How a Debt Moratorium Works

Our common welfare depends on DA unity

Thought for today:

Some of us had credit card accounts that were out of control.  We would be charged late fees and had many overage charges.  We were so inundated with creditor calls that we needed to ask for a one-month moratorium from debt payments.

A member shares:

“I couldn’t even talk about my situation with fellow members in the program without breaking down and crying, raging, or feeling like running out of the room.  That first month in DA, I had to detox from the negative effects of compulsive debt, overspending, and worry. I needed the month to heal. I had my hands full just not debting one day at a time.

“My sponsor slowly taught me that I would get stronger with the help of the fellowship. Eventually I would be ready to call my creditors, but for a month, I could let my creditors know that I was taking a one-month debt moratorium while I tracked my numbers and developed a plan.

“During that month, if a creditor called anyway, I would ask them to put everything in writing, and that I would call them after the moratorium was over.

“After the month, with my Spending Record in hand, I could schedule a Pressure Relief Meeting with two other members to discuss my situation, and arrive at a Spending Plan that included a Debt Reduction Plan.  I would also come away with an Action Plan for working out my arrangements with creditors.”

How the Debt Moratorium works:

A moratorium is a period when we will not do something.  In order to get clarity, we can take one for our debts, during which time we can refrain from engaging in worry and panicked over-promising to creditors.

We can contact our creditors in writing to explain our situation.  We can mention that we intend to repay our debt, and that we need time to track our spending.  A Moratorium letter helps us call a brief “time-out” while we work on ourselves.

We simply send a letter like this sample letter to each creditor.  This lets them know that we intend to work out a plan and get back to them.  We can also call our creditors with this information, and even schedule a one-month followup meeting where we will discuss the next steps.

Setting up a debt moratorium helps us to let go of worry, and start taking practical steps to get relief from the effects of compulsive debting and overspending.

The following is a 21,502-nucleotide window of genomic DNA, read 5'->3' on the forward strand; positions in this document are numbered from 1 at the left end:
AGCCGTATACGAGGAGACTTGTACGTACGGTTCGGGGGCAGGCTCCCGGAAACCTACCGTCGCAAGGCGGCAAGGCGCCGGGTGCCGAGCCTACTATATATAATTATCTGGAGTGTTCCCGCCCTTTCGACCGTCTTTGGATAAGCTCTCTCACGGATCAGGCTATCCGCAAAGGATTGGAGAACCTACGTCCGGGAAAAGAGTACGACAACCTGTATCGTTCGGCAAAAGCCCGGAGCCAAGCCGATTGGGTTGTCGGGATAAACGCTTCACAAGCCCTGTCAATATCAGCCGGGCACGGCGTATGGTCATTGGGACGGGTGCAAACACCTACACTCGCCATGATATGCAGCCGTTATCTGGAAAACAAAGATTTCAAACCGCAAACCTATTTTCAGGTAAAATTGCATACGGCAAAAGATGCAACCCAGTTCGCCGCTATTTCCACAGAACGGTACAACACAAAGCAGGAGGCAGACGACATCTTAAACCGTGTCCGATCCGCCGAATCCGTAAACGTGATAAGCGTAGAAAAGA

“Am I willing to let go of worry and take practical steps in my recovery?”

Meditation for Today:

We can look for mutual healing in all our relationships. When we seek to remove haughtiness we become teachable.  Weighing our words, we can focus on what is necessary, leaving the rest aside. We can smile, and start our conversations with kindness and love.

Affirmations for Today:

“In all my difficult interactions with people I can use the acronym “T.H.I.N.K.”, asking myself whether the words I am about to use are Thoughtful, Honest, Intelligent, Necessary, and Kind. The toughest part of this is “kindness”.  Everyone responds better to kindness than bitterness.  If I smile before I pick up the phone, it shows in my voice.”

Recommended Reading:

“How to Get Out Of Debt, Stay Out of Debt, and Live Prosperously”, by Jerrold Mundis, is a comprehensive guide to getting “Back to the Black”, using the concepts of Debtors Anonymous. Many have benefited from Jerrold’s thoughtful encouragement, especially in dealing with creditors, increasing income and reversing under earning.

How to Get Out of Debt, Stay Out of Debt, and Live Prosperously*: Based on the Proven Principles and Techniques of Debtors Anonymous

Other great books for planning our time:

First Things First

The 7 Habits of Highly Effective People: Powerful Lessons in Personal Change

Also, see our Fourth Step Template which helps us to take a fearless moral inventory.

Some members, with the help of their Pressure Relief Group, take a moratorium from debt payments in order to get their spending under control.  See this Debt Moratorium sample letter to creditors for one example.

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